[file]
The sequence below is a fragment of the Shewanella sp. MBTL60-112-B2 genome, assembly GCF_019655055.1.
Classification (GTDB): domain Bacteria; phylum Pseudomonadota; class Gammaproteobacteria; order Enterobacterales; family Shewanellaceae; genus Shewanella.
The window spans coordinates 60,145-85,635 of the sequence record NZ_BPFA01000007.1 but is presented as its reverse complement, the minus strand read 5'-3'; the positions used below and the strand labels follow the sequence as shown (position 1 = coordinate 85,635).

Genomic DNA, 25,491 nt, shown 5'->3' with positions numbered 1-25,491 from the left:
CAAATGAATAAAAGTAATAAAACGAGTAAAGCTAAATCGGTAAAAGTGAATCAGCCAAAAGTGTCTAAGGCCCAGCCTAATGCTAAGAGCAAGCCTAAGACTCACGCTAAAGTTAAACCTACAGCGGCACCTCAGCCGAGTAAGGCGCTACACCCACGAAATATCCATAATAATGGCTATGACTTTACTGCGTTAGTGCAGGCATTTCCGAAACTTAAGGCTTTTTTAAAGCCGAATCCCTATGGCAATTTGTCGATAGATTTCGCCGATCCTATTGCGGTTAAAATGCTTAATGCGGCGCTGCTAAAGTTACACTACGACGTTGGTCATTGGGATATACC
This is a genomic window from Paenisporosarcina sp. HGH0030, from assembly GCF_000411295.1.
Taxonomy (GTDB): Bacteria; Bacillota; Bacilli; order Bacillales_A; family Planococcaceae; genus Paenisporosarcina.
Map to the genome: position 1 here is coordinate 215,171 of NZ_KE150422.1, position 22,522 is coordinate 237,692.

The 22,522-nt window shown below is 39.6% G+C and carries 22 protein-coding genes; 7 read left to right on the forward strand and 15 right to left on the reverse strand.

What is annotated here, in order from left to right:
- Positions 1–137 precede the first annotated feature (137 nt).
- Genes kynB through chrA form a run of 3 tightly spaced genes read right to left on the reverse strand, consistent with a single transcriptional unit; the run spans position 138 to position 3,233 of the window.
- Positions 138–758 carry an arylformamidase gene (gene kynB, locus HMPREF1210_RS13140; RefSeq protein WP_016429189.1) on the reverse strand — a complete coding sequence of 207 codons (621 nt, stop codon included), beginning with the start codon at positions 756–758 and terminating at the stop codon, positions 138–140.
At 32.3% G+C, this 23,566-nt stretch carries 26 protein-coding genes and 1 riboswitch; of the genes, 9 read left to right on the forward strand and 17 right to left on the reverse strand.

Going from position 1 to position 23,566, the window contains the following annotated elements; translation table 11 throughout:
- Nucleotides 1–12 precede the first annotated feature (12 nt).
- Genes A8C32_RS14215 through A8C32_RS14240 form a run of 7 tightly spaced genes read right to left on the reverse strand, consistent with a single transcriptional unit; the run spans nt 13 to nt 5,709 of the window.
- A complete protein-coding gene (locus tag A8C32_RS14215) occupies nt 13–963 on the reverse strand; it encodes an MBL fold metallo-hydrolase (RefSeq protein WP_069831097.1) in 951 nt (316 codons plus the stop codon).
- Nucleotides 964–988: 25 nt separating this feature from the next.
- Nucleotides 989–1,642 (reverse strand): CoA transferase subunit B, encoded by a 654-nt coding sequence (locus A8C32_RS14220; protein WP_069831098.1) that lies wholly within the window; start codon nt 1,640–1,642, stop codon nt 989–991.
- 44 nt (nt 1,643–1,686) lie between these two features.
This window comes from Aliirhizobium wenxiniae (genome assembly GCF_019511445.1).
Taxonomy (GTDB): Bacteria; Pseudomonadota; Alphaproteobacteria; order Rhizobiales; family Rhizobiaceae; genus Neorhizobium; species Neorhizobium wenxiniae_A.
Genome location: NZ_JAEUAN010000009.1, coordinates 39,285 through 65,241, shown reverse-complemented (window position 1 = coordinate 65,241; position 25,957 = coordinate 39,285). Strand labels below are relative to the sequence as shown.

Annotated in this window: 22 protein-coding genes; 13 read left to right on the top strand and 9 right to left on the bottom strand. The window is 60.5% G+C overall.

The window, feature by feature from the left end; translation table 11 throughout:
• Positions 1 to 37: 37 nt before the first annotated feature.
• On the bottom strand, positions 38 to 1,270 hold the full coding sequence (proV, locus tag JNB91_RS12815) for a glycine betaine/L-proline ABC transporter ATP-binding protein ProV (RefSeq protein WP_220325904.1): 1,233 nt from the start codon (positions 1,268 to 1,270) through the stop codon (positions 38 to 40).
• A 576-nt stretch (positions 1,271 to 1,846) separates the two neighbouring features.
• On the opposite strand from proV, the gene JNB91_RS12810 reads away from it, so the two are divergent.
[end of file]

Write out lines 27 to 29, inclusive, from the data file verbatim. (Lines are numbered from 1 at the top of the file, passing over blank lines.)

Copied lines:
• Positions 1 to 37: 37 nt before the first annotated feature.
• On the bottom strand, positions 38 to 1,270 hold the full coding sequence (proV, locus tag JNB91_RS12815) for a glycine betaine/L-proline ABC transporter ATP-binding protein ProV (RefSeq protein WP_220325904.1): 1,233 nt from the start codon (positions 1,268 to 1,270) through the stop codon (positions 38 to 40).
• A 576-nt stretch (positions 1,271 to 1,846) separates the two neighbouring features.